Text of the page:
Today: April 20, 2024
Today: April 20, 2024

Arts

Betty Smith enchanted a generation of readers with ‘A Tree Grows in Brooklyn’ − even as she groused that she hoped Williamsburg would be flattened

No other 20th-century American novel did quite so much to burnish Brooklyn’s reputation. But Smith rarely saw her hometown through rose-colored glasses − and even grew to resent it.

The Russia-Ukraine War has caused a staggering amount of cultural destruction – both seen and unseen

In addition to destroyed buildings, there’s an entire underground world – filled with untold numbers of artifacts, bones and ruins – that are exposed and damaged by the digging of trenches.

Making the moral of the story stick − a media psychologist explains the research behind ‘Sesame Street,’ ‘Arthur’ and other children’s TV

Many children’s educational shows undergo pre-screening to make sure each episode delivers its intended message. Adult viewers watching alongside kids can help ensure the lessons are well received.

With Beyoncé’s foray into country music, the genre is finally breaking free from the stereotypes that have long dogged it

Her new songs are arriving at a moment when country music’s reputation as overwhelmingly white is finally starting to crack.

Are fears of saying ‘no’ overblown?

Nearly 80% of people have accepted invitations to events they didn’t want to attend.

What’s behind the astonishing rise in LGBTQ+ romance literature?

It’s tempting to see this trend as a sign of the times. But the biggest book publishers started changing their approach only once they realized they were leaving money on the table.

For graffiti artists, abandoned skyscrapers in Miami and Los Angeles become a canvas for regular people to be seen and heard

The colorful bubble letters have attracted praise and condemnation, with taggers seeing their work as a gift to the city, while others decry it as rampant vandalism.

Saving the news media means moving beyond the benevolence of billionaires

How can an industry experiencing systemic failure get back on its feet?

Why is free time still so elusive?

In 1930, economist John Maynard Keynes famously predicted that within a century, the normal workweek would decrease to 15 hours. Why was he wrong?

Are you really in love? How expanding your love lexicon can change your relationships and how you see yourself

Words have power, and what vocabulary you have at your disposal to describe your relationships with other people can shape what directions those relationships can take.

Lorne Michaels, the man behind the curtain at ‘Saturday Night Live,’ has been minting comedy gold for nearly 50 years

The show has served as the nation’s laugh track for decades. Who will take over when he retires?

Some of the Renaissance’s most romantic love poems weren’t for lovers

These moving poems are a reminder that on Valentine’s Day, it’s OK to celebrate a broader definition of love.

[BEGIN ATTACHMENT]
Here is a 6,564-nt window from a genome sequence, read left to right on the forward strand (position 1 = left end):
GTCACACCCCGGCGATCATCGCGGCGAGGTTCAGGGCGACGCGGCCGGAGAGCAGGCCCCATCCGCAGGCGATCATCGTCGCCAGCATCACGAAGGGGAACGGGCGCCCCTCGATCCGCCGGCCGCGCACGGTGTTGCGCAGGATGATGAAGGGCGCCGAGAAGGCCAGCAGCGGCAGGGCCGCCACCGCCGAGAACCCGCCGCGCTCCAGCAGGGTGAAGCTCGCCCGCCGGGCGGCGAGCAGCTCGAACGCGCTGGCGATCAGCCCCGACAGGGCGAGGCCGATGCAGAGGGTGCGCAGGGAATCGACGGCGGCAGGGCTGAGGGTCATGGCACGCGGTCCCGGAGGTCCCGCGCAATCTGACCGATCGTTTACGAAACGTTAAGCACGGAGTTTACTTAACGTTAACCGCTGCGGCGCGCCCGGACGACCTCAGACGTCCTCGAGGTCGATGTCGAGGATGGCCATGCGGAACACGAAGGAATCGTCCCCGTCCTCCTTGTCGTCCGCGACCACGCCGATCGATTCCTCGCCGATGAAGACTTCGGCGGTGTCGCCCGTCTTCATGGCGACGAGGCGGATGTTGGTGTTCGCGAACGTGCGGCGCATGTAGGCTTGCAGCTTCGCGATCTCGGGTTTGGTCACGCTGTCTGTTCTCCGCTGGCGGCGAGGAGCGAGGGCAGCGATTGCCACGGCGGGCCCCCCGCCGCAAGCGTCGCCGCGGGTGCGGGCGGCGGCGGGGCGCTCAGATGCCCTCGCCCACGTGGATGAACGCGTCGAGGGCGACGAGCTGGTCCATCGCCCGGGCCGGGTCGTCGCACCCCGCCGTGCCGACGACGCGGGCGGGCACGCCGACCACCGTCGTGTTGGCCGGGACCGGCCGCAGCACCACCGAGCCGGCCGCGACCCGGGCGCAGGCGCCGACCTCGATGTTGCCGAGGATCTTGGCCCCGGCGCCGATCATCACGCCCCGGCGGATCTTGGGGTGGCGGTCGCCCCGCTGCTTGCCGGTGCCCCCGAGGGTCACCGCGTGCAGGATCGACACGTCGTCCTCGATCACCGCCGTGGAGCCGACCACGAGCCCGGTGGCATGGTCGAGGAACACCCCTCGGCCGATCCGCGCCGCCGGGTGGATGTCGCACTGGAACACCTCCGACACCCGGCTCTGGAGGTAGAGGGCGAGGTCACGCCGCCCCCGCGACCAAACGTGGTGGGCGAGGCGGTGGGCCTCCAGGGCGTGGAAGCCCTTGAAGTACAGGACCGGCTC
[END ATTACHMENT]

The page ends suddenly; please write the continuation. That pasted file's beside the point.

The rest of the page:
Ads, food and gambling galore − 5 essential reads for the Super Bowl

Oh, yeah, and there’s a game, too.

The Super Bowl gets the Vegas treatment, with 1 in 4 American adults expected to gamble on the big game

What makes the NFL’s embrace of gambling so striking is that for most of its history, the league had pushed the government for stricter regulations – not more lenient ones.

George Gershwin’s ‘Rhapsody in Blue’ is a story of jazz, race and the fraught notion of America’s melting pot

The work remains a crowd favorite. But more and more scholars are starting to see ‘Rhapsody’ as a whitewashed version of Harlem’s vibrant Black music scene.

Could flag football one day leapfrog tackle football in popularity?

The NFL’s embrace of the sport points to a promising future. But gender and political divides could stand in the way.

From rebel to retail − inside Bob Marley’s posthumous musical and merchandising empire

How did a musician whose songs were suffused with messages of anti-capitalism and anti-imperialism become so commercialized?

Billy Joel is back for an encore − but why did he wait so long to turn the lights back on?

In 1993, Joel sang, ‘These are the last words I have to say.’ What changed?

Norman Jewison’s ‘Rollerball’ depicted a world in which corporations controlled all information – is this dystopian vision becoming reality?

As the journalism industry continues to crater, wealthy plutocrats are consolidating their control over information systems.

What Americans can learn from Danish masculinity

American men see manhood in opposition to womanhood. Danes, on the other hand, see manhood as not acting immaturely, as a boy would.

Who created the alphabet? A historian describes the millennia-long story of the ABCs

Turns out ‘A’ didn’t have to be the first letter in the alphabet, nor ‘Z’ the last.

In an ancient church in Germany, a 639-year organ performance of a John Cage composition is about to have its next note change

The new note will be sustained for a relatively ‘brief’ two years.

Pictures have been teaching doctors medicine for centuries − a medical illustrator explains how

From body snatching to Photoshop and virtual reality, the techniques of medical illustration have evolved. But its essential role in showing clinicians how to care for the body continues today.

Transgender regret? Research challenges narratives about gender-affirming surgeries

The findings push back against the notion that many transgender people end up wishing they hadn’t gone through with gender-affirming surgeries.

Bill Belichick's hidden playbook – the 19th century origins of 'The Patriot Way'

The coach’s legendary terseness and his rejection of technological trends belie a wealth of knowledge about the game and its history.

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